Five Things We Learned: Michigan

Story posted September 25, 2016 in CommRadio, Sports by Patrick Johnsonbaugh

Penn State’s 49-10 loss to the Michigan Wolverines on Saturday was an ugly affair that left fans hopeless from early on. From the Jabrill Peppers early punt return to the Miles Sanders fumble at the end the game, things never went the way Penn State wanted it to. The Nittany Lions fell behind early, 21-0 in the first quarter, and didn’t get on the board until the middle of the third quarter with a 21-yard field goal. Overall, the Lions were just simply outmatched from the opening kickoff until the last whistle. Here are five things to take away from the conference-opener loss:

1. Penn State is incredibly thin at linebacker.

Penn State has affectionately become known as LinebackerU to many around the nation for the talented players that they have produced in the past. Current NFL players like NaVorro Bowman, Sean Lee, Paul Pozluszny, Tamba Hali, and Michael Mauti go to show that the Nittany Lions know how to recruit and coach linebackers.

This year, the linebacking corps is in trouble after injuries to Brandon Bell, Jason Cabinda, Nyeem Wartman-White, and Jan Johnson, plus the questionable ejection of Brandon Smith made things difficult against Michigan. It was clear to see in the box score that the injuries were causing problems as the Wolverines rushed for 326 yards and six touchdowns. Hopefully, the Lions can heal up a little bit over the next week as they get ready to host the Minnesota Golden Gophers next week.

2. The offensive line is still shaky at best.

It was evident from the first play of the game that the Nittany Lions were outmatched against Michigan as the pocket collapsed around Trace McSorley and Michigan defensive tackle Matthew Godin brought him down for the sack. Michigan got to Mcsorley six times on the day and only gave up 70 yards rushing. Going into halftime, Penn State had managed to lose yards rushing as they had -7 yards.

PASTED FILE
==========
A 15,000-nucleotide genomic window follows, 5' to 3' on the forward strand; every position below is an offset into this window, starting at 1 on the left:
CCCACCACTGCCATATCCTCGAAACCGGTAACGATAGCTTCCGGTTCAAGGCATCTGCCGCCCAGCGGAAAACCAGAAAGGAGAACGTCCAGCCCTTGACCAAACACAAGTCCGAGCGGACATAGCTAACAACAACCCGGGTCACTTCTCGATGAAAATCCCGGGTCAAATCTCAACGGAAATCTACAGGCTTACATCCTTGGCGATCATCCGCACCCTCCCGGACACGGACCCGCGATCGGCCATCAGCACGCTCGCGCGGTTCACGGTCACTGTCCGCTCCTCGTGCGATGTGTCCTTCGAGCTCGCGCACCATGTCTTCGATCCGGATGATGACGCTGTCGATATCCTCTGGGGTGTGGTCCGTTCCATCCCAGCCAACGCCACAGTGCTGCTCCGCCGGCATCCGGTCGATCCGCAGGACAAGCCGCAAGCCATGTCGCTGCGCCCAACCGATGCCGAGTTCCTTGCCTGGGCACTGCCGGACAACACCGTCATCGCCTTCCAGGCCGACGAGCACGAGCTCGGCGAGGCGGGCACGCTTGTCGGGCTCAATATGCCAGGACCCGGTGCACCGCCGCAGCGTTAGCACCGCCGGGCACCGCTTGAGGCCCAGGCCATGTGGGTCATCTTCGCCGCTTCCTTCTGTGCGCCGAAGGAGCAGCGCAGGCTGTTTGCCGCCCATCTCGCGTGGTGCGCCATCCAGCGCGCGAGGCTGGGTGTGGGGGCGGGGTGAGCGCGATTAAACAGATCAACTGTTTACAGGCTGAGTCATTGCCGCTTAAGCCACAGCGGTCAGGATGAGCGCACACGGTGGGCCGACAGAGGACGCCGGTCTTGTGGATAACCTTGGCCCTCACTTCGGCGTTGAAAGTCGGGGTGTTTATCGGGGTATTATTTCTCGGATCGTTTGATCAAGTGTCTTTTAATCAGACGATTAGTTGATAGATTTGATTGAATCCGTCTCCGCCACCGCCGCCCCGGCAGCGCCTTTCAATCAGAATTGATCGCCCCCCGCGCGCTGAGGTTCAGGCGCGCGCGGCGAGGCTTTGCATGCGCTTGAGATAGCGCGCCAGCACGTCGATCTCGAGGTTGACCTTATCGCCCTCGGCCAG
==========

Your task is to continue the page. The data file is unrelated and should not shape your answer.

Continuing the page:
If the Lions would like to compete with the top tier in the Big Ten, they must improve their offensive line play.

3. Jabrill Peppers is really, really good.

Going into Saturday’s game there had been tons of hype surrounding Peppers and everything he could do. One of the biggest questions of the game was whether or not Penn State would kick the ball to him and we got that answer early off in the game.
Following a sack to put the ball on the PSU 1-yard line, the punt team was sent out and Peppers went back deep to receive. Blake Gillikin kicked the ball 61 yards down the middle of the field where Peppers dropped the ball initially, but had more than enough time to pick it up, make a few people miss and return the ball all the way to the 9-yard line. The only thing that kept Peppers out of the end zone was a shoestring tackle by Gillikin.

Peppers went on to play almost every position on the field and make an impact at all of them.

4. Third down is again a huge problem.

Penn State came into the game ranking 121 in third down conversion rate and this game did nothing to change that.

The Nittany Lions went 2-12 on third down and 2-3 on fourth down. Saturday’s problems did not have so much to do with play calling and had more to do with struggles in the early downs. Getting put into third and long situations makes it difficult to convert no matter the play call.

Making sure to work to get to manageable third downs will surely help the conversion percentage and help keep the Nittany Lions in contention for more wins.

5. Penn State isn’t ready to compete with top tier teams.

High hopes for the Nittany Lions coming into the season were led by the amount of talent on this team. The problem with all this talent is how young it is. Penn State is a team loaded with young players who are not quite ready to make an impact just yet.

True freshman Miles Sanders is a prime example. Sanders did work on kick returns and even got a few carries towards the end of the game. It was clear to see that Sanders was having difficulty adjusting to the speed of the college game, and even coughed the ball up late.

Penn State may not be ready to compete with the Michigans and Ohio States of the world yet, but within the next year or two Penn State could make the jump to the next level.

Patrick Johnsonbaugh is a freshman majoring in Journalism. To contact him, email